Seasonality of Bacillus species isolated from blood cultures and its potential implications

Liat Ashkenazi-Hoffnung, Zalman Kaufman, Michal Bromberg, Colin Block, Nathan Keller, Rita Dictar, Avi Goldberg, Manfred S. Green

Research output: Contribution to journalArticlepeer-review

Abstract

Background: Because they are rarely associated with actual infections, Bacillus species are usually defined as contaminants. However, when isolated, they require precise laboratory identification and may influence treatment. Methods: Our aims were to examine the seasonality of Bacillus spp isolates cultured from clinical blood specimens. Blood culture results of several hospitals between December 1, 2003, and October 31, 2007, were analyzed. The data were aggregated by month of isolation and were also studied by age. Spectral and Cosinor analyses were used to examine the periodicity of the bacillus isolates. Results: Of 931,331 blood cultures analyzed, 2487 (1.7%) yielded Bacillus spp isolates. There was a 2.5-fold increase in the number of bacillus isolates during August to October, compared with the other months (P < .01). This finding was consistent over hospitals and in all age groups. Spectral and Cosinor analyses confirmed this pattern. Conclusion: Isolation of Bacillus spp from blood cultures has a seasonal pattern. This observation needs to be taken into account in surveillance systems for early detection of anthrax and in investigating nosocomial outbreaks. Elucidating the cause of this seasonality may enable future reduction in contamination rates.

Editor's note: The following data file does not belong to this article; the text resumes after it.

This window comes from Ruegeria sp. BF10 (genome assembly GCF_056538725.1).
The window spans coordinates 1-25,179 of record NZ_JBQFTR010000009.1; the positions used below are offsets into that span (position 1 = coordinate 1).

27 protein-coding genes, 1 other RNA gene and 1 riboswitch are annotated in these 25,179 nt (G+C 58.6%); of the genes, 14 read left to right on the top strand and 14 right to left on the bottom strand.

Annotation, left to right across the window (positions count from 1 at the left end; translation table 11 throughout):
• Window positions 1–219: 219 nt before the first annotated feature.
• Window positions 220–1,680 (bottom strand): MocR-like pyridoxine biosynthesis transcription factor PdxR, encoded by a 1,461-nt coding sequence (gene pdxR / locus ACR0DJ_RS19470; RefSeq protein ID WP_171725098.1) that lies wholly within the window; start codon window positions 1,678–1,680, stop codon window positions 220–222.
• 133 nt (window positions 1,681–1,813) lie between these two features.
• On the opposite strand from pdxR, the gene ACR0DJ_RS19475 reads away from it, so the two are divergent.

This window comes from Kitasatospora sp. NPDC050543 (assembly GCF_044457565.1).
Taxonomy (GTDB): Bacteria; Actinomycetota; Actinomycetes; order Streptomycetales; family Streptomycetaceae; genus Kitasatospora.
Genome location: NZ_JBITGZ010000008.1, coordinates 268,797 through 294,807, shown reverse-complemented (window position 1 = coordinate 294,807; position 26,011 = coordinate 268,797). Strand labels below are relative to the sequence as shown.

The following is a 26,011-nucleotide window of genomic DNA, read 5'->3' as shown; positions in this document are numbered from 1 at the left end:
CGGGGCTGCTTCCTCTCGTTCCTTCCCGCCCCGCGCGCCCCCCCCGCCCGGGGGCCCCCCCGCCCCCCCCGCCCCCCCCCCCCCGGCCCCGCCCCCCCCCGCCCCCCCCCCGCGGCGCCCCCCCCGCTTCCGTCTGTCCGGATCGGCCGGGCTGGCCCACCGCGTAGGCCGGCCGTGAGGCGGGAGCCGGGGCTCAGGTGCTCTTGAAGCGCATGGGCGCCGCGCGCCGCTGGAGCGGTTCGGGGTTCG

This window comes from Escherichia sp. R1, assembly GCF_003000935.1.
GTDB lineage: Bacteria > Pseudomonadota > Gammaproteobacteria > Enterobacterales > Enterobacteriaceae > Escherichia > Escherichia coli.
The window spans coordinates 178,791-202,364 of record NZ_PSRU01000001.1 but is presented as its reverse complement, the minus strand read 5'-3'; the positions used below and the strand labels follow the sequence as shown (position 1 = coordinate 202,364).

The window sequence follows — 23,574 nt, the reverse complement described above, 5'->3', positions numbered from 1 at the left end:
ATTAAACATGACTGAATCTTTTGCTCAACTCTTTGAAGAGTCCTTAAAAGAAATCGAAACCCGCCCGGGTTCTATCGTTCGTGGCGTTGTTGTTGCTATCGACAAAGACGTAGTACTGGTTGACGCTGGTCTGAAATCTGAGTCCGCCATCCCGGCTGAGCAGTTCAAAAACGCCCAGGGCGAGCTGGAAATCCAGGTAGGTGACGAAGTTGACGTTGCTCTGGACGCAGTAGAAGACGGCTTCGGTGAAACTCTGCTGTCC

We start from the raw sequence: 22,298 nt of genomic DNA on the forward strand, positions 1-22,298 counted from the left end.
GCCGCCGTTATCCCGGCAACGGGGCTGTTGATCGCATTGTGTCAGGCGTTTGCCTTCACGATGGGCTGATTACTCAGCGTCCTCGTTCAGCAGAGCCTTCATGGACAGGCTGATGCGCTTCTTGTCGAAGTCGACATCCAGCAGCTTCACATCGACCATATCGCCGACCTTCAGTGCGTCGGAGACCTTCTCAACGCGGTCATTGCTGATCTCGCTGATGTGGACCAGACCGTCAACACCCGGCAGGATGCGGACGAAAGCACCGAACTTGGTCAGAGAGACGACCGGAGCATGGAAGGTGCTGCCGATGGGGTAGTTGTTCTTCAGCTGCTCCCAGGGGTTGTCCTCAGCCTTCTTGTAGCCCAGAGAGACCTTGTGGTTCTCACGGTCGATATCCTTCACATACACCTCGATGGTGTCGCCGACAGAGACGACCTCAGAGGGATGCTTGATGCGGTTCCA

Original languageEnglish
Pages (from-to)495-499
Number of pages5
JournalAmerican Journal of Infection Control
Volume37
Issue number6
DOIs
StatePublished - Aug 2009
Externally publishedYes

Fingerprint

Dive into the research topics of 'Seasonality of Bacillus species isolated from blood cultures and its potential implications'. Together they form a unique fingerprint.

Cite this